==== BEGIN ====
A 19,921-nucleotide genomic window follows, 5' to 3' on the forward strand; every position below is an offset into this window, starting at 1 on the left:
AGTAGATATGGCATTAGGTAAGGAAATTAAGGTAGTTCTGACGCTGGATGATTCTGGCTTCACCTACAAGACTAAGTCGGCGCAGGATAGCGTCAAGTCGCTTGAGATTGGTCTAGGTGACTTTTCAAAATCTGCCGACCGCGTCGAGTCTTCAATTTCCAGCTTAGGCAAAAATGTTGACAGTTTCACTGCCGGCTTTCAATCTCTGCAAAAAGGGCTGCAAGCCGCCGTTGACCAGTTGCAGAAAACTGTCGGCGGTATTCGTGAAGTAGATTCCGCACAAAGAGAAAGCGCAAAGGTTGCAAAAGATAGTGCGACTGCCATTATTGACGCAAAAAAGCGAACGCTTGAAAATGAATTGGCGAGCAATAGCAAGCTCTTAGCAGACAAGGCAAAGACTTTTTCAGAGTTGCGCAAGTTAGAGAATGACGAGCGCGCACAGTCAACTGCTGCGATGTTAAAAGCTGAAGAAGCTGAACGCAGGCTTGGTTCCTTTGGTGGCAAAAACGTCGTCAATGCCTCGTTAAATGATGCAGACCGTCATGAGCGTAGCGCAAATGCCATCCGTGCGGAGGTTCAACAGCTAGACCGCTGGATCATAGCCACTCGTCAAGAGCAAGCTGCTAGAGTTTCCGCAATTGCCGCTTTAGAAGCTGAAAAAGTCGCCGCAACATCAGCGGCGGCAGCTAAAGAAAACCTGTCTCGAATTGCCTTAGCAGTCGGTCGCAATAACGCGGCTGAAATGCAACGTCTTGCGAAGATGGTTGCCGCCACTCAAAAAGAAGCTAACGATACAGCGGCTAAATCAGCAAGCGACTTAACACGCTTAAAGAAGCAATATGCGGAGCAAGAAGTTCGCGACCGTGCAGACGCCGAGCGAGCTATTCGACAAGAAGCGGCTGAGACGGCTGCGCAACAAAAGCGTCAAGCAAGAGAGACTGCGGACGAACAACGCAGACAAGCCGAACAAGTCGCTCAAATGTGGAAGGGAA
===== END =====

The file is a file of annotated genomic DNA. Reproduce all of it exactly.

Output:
A 19,921-nucleotide genomic window follows, 5' to 3' on the forward strand; every position below is an offset into this window, starting at 1 on the left:
AGTAGATATGGCATTAGGTAAGGAAATTAAGGTAGTTCTGACGCTGGATGATTCTGGCTTCACCTACAAGACTAAGTCGGCGCAGGATAGCGTCAAGTCGCTTGAGATTGGTCTAGGTGACTTTTCAAAATCTGCCGACCGCGTCGAGTCTTCAATTTCCAGCTTAGGCAAAAATGTTGACAGTTTCACTGCCGGCTTTCAATCTCTGCAAAAAGGGCTGCAAGCCGCCGTTGACCAGTTGCAGAAAACTGTCGGCGGTATTCGTGAAGTAGATTCCGCACAAAGAGAAAGCGCAAAGGTTGCAAAAGATAGTGCGACTGCCATTATTGACGCAAAAAAGCGAACGCTTGAAAATGAATTGGCGAGCAATAGCAAGCTCTTAGCAGACAAGGCAAAGACTTTTTCAGAGTTGCGCAAGTTAGAGAATGACGAGCGCGCACAGTCAACTGCTGCGATGTTAAAAGCTGAAGAAGCTGAACGCAGGCTTGGTTCCTTTGGTGGCAAAAACGTCGTCAATGCCTCGTTAAATGATGCAGACCGTCATGAGCGTAGCGCAAATGCCATCCGTGCGGAGGTTCAACAGCTAGACCGCTGGATCATAGCCACTCGTCAAGAGCAAGCTGCTAGAGTTTCCGCAATTGCCGCTTTAGAAGCTGAAAAAGTCGCCGCAACATCAGCGGCGGCAGCTAAAGAAAACCTGTCTCGAATTGCCTTAGCAGTCGGTCGCAATAACGCGGCTGAAATGCAACGTCTTGCGAAGATGGTTGCCGCCACTCAAAAAGAAGCTAACGATACAGCGGCTAAATCAGCAAGCGACTTAACACGCTTAAAGAAGCAATATGCGGAGCAAGAAGTTCGCGACCGTGCAGACGCCGAGCGAGCTATTCGACAAGAAGCGGCTGAGACGGCTGCGCAACAAAAGCGTCAAGCAAGAGAGACTGCGGACGAACAACGCAGACAAGCCGAACAAGTCGCTCAAATGTGGAAGGGAA